There’s been a textile factory in this building for 85 years. After the collapse of the Soviet Union, Georgians took control. The current director is Giorgi Chikhladze. Chikhladze is on the floor every day, checking for speed and quality of the work. Employees say that if they complain, he tells them if they don’t like it here, then quit.
Imeri has two major contracts – with the German company Barbara Lebek and the Italian company Moncler. While the reporter was working, Imeri was producing three styles of women’s coats, and also blouses and trousers, for Barbara Lebek. Imeri was producing baby coats for Moncler that were priced at €257 (US$ 325) on the company’s website; the factory was producing more than 100 baby coats a day.
The workers usually can make quota working six days a week, but occasionally must also work on Sunday, in which case they receive double pay ($1.72/hour). Depending on the orders, they may get as much as four weeks paid vacation in August.
The sewing machines are located in one huge hall, about 10 meters wide and more than 100 meters long. The ceiling is more than four meters high. Three walls are painted dull gray. The fourth wall has windows two meters high that are always open on hot summer days. There is one water tap in the room, where workers are allowed to fill bottles.
Employees are divided into six work teams, each with a foreman who often yells at them to work faster. There are three break times: 10-10:15 am, 12:30-1 pm and 3:30-3:45 pm. The women’s toilets are located so far from the work floor that it’s impossible for 300 women to use them during these short breaks. There is a small café, but it is hot and noisy.
One group of workers does not sew, but is responsible for checking the finished products for pencil marks and loose threads before packaging. These workers have no chairs and must stand all day, and their salary is slightly lower than those who sew.
LTD Georgian Textile
is the owner of LTD Georgian Textile and another factory in Batumi.LTD Georgian Textile has a Turkish manager, Adil Sari. His father, Nuri Sari,
About 250 workers start when a bell rings at 9 am. Until the workday ends, usually at 7 pm, workers are not supposed to use their phones or even speak, unless it is to ask a foreman or a fellow employee a work-related question.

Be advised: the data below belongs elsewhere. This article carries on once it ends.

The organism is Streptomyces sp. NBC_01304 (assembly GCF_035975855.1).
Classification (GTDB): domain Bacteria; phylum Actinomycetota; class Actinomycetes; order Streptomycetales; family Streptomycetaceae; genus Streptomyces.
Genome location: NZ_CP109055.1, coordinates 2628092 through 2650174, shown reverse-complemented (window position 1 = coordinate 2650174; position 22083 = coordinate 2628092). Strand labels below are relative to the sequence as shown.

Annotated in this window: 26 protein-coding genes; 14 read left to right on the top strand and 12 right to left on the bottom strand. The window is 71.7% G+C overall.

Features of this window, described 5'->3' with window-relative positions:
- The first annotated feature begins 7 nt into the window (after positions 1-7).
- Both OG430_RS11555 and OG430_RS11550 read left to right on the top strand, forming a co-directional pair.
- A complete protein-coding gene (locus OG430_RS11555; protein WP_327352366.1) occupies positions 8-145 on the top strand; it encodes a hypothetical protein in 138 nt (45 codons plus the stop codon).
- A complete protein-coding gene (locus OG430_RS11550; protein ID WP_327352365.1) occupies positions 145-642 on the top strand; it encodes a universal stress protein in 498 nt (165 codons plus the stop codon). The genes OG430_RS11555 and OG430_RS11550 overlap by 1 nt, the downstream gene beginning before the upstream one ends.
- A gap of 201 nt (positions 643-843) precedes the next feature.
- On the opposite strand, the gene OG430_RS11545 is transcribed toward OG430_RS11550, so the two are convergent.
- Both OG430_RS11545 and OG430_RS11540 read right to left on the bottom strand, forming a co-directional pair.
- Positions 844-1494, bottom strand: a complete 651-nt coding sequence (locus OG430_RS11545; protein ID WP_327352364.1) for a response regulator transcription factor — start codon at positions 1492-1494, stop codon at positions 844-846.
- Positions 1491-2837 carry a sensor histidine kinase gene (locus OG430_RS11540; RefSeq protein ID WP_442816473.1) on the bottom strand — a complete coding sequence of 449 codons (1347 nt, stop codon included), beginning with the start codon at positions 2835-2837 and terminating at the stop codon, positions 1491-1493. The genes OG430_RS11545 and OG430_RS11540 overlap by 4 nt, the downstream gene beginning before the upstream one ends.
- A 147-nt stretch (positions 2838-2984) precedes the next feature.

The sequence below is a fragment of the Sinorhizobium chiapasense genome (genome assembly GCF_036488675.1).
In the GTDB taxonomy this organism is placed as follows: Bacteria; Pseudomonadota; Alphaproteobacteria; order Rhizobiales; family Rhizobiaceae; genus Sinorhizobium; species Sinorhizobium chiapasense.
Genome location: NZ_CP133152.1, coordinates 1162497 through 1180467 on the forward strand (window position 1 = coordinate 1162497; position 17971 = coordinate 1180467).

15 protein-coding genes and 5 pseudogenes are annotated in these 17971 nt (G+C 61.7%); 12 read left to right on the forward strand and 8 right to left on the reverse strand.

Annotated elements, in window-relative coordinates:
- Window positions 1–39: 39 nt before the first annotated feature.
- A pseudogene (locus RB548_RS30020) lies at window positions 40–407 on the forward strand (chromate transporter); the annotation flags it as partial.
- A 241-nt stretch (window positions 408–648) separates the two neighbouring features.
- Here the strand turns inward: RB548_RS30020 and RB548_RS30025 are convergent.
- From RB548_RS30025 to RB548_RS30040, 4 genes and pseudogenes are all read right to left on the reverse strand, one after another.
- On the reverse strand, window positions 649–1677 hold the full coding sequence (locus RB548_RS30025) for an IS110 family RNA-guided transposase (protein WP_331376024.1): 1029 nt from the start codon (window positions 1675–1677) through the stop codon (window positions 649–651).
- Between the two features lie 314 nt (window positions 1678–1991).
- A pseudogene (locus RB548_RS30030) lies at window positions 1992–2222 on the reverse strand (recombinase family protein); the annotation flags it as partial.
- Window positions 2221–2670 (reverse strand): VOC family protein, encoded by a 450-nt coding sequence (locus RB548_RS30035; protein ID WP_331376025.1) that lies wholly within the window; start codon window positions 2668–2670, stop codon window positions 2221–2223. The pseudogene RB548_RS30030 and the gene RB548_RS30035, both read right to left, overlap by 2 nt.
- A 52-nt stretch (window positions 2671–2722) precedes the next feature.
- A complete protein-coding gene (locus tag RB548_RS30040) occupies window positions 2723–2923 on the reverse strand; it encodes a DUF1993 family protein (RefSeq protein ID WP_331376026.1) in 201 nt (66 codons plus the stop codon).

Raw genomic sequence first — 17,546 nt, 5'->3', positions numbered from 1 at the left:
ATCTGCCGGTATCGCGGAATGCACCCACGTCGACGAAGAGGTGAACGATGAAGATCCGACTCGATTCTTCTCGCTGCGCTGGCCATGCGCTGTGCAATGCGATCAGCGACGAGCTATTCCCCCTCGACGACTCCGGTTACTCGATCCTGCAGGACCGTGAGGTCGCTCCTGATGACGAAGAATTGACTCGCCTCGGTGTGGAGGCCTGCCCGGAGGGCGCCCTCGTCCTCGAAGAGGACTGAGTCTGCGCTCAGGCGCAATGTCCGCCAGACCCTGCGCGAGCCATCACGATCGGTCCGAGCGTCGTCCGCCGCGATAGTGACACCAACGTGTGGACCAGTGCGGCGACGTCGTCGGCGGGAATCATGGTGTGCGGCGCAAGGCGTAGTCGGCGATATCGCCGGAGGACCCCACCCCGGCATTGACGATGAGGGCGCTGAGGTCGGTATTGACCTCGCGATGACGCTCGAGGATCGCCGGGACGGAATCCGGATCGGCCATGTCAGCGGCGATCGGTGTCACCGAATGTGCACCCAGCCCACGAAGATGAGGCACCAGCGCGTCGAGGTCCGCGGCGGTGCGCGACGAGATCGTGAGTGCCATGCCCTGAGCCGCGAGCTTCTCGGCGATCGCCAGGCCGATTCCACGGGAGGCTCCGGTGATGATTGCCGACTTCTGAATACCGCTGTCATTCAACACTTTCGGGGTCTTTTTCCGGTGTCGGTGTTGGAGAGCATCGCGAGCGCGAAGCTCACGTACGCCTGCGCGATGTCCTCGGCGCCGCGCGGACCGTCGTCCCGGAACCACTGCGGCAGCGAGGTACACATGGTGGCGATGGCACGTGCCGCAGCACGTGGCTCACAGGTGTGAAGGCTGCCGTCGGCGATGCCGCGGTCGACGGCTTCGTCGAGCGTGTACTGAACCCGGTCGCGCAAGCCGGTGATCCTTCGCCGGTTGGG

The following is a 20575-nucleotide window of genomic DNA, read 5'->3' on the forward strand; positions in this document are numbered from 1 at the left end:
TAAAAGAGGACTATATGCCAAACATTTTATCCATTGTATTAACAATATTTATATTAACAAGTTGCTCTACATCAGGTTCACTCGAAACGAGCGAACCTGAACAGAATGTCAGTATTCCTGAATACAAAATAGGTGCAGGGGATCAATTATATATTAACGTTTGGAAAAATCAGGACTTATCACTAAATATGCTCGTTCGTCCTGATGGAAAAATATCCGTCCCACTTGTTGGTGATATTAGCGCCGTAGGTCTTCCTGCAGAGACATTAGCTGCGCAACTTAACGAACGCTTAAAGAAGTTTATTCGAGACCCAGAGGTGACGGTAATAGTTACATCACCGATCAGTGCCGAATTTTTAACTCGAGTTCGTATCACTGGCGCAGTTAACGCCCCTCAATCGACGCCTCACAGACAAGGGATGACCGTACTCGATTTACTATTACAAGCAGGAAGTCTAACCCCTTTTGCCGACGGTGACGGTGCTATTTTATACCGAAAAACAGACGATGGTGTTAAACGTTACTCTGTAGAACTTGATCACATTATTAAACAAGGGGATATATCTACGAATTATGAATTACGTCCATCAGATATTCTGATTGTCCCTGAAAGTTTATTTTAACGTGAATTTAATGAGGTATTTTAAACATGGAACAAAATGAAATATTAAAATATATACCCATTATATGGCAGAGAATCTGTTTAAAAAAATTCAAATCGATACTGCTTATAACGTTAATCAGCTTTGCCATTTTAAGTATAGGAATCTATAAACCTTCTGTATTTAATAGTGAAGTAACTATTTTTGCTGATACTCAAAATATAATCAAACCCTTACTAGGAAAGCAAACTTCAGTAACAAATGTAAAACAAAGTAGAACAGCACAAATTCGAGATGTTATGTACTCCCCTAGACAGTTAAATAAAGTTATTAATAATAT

The workers are divided into two teams, each with a Georgian foreman who often yells at them to work faster. There is also a Turkish head foreman, but that person doesn’t speak Georgian. While the OCCRP reporter was working there, his interpreter didn’t show up; co-workers said that happens often.
If the workers don’t make quota, which happens several times a week, they must stay after 7 pm for no extra pay. There is no air conditioning, and temperatures in Kutaisi in August can reach 40 degrees Celsius (104 degrees Fahrenheit). The hot air is full of lint from the fabric. By the end of the day workers’ arms were black with lint.
The normal work week is five days. There is one break from 1-2 pm. There is no café, just a small, dirty room with three small tables. There is only one toilet apiece for men and women, with no soap or any way to dry hands.
The work force is divided between two rooms, each about seven meters wide and 70 meters long with a four-meter high ceiling. There’s one drinking water dispenser for all to share. The outside walls for both rooms are constructed of glass block; a few blocks have been removed, letting only a little bit of air into the room.
The fixed salary works out to about $91 a month, or 56 cents per hour. Bonuses for perfect attendance, making quota, and quality of the product often bring that total up to about $125 a month. If Saturday work is required, workers get double pay ($1.32/per hour). Depending on orders, workers might receive paid vacation in August.
The company’s main customer is LC Waikiki, a company founded in France in 1985. It’s been based in Turkey since 1997 and is a division of LC Waikiki Mağazacılık Hizmetleri Ticaret A.Ş.
The company says it now has 475 retail stores in 22 countries. In August this factory was making women’s jackets that sell for about US$ 17.
Garment workers in Georgia organized their first union in 1906 and succeeded in getting an increase in wages and a decrease in hours.
More than a century later, there are 26 apparel factories in Georgia and only two of them belong to the Georgian Trade Unions Confederation (GTUC) garment division.
JSC Imeri is one of the two companies with union workers. GTUC garment sector deputy director Klara Macharashvili said the union has failed in several attempts to unionize LTD Georgian Textile.
“We negotiated with Georgian Textile’s workers in 2011, and initially they accepted our offer,” Macharashvili said. “After several days, they decided against becoming members because their employers threatened them.”